Oxidation State

  • The strength of the attraction between the transition metal ion and the electrons pairs in the dative covalent bonds can vary depending on the effective nuclear charge of the metal ion
  • Manganese(II) and iron(III) have the same electronic configuration, which is 1s22s22p63s23p63d5
  • [Mn(H2O)6]2+ appears pink because it absorbs in the green region of the spectrum, following the principle of complementary colours
  • The higher effective nuclear charge on aqueous [Fe(H2O)6]3+ means it has a stronger interaction with the ligands so it absorbs in the blue higher energy end of the spectrum and appears orange in colour
  • When the same metal is in a higher oxidation state that will also create a stronger interaction with the ligands
  • If you compare iron(II) and iron (III), [Fe(H2O)6]2+ absorbs in the red region and appears green, but [Fe(H2O)6]3+
    absorbs in blue region and appears orange

Chemistry of Transition Elements - Visible Light Spectrum, downloadable AS & A Level Chemistry revision notes

The visible part of the electromagnetic spectrum shows the relationship between colour and energy. The red end of the spectrum is lower energy and the blue end is higher energy

Visible Light Spectroscopy

  • Spectroscopy is the study of the interactions between light and matter
  • A simple colorimeter is used to find the concentration of coloured transition metal ion solutions
  • The colorimeter passes different frequencies of light through a sample of the solution
    • The frequency absorbed is determined by the use of coloured filters and a detector
    • A filter is chosen matching the part of the spectrum where the absorption is strongest
    • This means choosing a filter that is the complementary colour to the colour of the solution
    • For example, a blue solution will absorb red, and therefore a red filter is used, so that only red light passes through the solution and maximum absorption occurs
  • Some of the light is absorbed by the solution and the rest passes through to the detector

Colorimetry Set Up, downloadable IB Chemistry revision notes

The working principles of a visible light colorimeter

  • To determine the concentration of a coloured solution first a calibration curve has to be made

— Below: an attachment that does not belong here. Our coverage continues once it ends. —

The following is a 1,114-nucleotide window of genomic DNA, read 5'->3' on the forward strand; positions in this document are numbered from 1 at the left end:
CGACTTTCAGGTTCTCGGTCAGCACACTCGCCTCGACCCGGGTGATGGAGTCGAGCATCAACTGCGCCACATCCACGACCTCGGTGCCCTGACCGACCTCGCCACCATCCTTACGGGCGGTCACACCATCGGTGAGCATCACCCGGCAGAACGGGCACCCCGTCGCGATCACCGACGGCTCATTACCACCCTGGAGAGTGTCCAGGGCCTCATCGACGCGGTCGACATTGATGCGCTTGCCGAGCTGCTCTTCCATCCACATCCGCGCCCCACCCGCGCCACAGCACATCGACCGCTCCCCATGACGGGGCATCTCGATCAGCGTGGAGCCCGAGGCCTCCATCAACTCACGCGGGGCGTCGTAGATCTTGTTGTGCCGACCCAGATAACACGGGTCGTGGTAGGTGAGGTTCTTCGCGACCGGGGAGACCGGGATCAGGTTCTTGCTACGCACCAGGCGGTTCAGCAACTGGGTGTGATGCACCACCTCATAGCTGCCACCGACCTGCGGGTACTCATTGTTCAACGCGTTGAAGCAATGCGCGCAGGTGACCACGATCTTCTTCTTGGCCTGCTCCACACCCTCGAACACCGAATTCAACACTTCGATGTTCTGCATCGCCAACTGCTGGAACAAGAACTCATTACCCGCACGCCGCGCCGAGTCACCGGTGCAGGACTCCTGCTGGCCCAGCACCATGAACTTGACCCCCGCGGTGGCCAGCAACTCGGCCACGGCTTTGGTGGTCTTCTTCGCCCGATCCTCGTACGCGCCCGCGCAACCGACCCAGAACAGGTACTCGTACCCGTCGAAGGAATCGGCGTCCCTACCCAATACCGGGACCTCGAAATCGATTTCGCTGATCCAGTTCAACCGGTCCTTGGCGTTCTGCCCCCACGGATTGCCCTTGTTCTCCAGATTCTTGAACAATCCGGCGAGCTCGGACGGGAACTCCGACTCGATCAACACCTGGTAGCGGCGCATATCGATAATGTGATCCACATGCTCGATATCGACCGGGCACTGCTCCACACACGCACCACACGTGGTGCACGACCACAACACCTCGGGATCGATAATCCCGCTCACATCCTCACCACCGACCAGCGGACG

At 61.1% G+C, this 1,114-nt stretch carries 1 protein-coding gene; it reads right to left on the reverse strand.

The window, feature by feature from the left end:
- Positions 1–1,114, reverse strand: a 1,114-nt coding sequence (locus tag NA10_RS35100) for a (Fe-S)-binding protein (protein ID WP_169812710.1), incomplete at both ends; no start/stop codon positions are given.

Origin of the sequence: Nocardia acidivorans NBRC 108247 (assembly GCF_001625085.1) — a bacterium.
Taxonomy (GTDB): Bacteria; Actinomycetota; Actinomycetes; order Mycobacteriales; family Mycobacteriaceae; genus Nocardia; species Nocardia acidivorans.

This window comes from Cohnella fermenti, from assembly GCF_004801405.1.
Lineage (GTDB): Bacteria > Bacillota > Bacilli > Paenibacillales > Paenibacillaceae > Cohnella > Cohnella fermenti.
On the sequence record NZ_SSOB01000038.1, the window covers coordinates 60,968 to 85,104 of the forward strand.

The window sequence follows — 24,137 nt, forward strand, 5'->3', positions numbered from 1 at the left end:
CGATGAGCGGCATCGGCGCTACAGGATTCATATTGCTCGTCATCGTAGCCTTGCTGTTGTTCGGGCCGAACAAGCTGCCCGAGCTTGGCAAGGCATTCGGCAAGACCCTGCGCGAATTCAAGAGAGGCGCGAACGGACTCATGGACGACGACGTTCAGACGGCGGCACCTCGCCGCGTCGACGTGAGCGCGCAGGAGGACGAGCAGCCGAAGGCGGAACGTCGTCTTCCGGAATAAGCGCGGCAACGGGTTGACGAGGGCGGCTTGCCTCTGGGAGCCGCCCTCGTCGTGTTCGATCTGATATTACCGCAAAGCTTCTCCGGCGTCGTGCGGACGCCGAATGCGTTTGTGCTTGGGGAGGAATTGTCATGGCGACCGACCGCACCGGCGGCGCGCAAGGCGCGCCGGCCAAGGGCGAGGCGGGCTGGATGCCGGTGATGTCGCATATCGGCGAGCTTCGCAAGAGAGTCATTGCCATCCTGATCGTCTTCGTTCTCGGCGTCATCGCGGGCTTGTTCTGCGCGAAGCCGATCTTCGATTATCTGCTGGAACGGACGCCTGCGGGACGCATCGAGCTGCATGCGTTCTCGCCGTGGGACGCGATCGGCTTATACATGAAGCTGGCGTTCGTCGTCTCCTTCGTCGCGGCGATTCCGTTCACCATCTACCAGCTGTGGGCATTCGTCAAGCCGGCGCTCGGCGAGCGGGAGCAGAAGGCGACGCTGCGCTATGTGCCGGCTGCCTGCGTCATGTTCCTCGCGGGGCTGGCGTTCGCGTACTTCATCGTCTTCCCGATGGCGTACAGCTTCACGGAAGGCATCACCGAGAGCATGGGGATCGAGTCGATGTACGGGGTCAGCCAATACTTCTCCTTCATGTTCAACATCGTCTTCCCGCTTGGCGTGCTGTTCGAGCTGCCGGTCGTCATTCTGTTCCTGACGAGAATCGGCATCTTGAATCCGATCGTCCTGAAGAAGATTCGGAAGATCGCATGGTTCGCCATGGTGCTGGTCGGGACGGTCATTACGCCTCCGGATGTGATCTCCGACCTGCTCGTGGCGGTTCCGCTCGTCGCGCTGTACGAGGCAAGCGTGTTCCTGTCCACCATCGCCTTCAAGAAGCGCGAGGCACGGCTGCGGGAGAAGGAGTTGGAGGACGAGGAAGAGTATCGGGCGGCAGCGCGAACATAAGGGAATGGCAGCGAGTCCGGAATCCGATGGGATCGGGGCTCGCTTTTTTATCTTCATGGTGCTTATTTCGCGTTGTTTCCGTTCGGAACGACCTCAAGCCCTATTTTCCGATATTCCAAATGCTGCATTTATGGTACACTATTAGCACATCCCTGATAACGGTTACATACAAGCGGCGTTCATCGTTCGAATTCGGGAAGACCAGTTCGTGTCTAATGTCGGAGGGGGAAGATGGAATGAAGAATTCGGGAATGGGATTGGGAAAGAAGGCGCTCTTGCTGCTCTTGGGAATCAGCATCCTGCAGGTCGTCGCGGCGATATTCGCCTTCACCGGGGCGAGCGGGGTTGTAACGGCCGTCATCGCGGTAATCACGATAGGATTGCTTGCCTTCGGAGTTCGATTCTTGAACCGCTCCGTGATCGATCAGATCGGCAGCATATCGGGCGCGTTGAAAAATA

• This involves measuring the absorption of a set of standard solutions whose concentration is known
  • The values are then plotted on a graph of absorption against concentration

Visible Spectroscopy Calibration Curve, downloadable AS & A Level Biology revision notes

A calibration curve is used to find the concentration of unknown coloured solutions of transition metal ions

  • At lower concentrations the absorbance is directly proportional to the concentration of the coloured species so a straight line graph is obtained; this is known as the Beer-Lambert Law
  • Once the calibration curve is plotted then the absorbance of any unknown solution of the same complex ion can be measured
  • You can then deduce the concentration of the unknown sample by extrapolating from the absorbance to the calibration curve and down to the concentration
  • Limitations of visible light spectroscopy can be:
    • A very darkly coloured solution can be difficult for a colorimeter to read accurately
    • A very pale solution may also be at the limit of the colorimeters sensitivity; however a work around is to use ligand exchange to convert the complex into a more strongly coloured one
    • Adding thiocyanate ions to dilute solutions of  [Fe(H2O)6]3+ produces a red coloured complex allowing the analyses of lower concentrations in iron(III

                    [Fe(H2O)6]3+   (aq)  + SCN (aq) ⇌  [Fe(H2O)5 SCN]2+ (aq) + 6H2O (l)

    pale orange             colourless            blood-red

 

Exam Tip

You should know the factors that change the colour of transition metal complex ions and be able to write equations to give examples of those changes.

Close

Join Save My Exams

Download all our Revision Notes as PDFs

Try a Free Sample of our revision notes as a printable PDF.

Join Now
Already a member?
Go to Top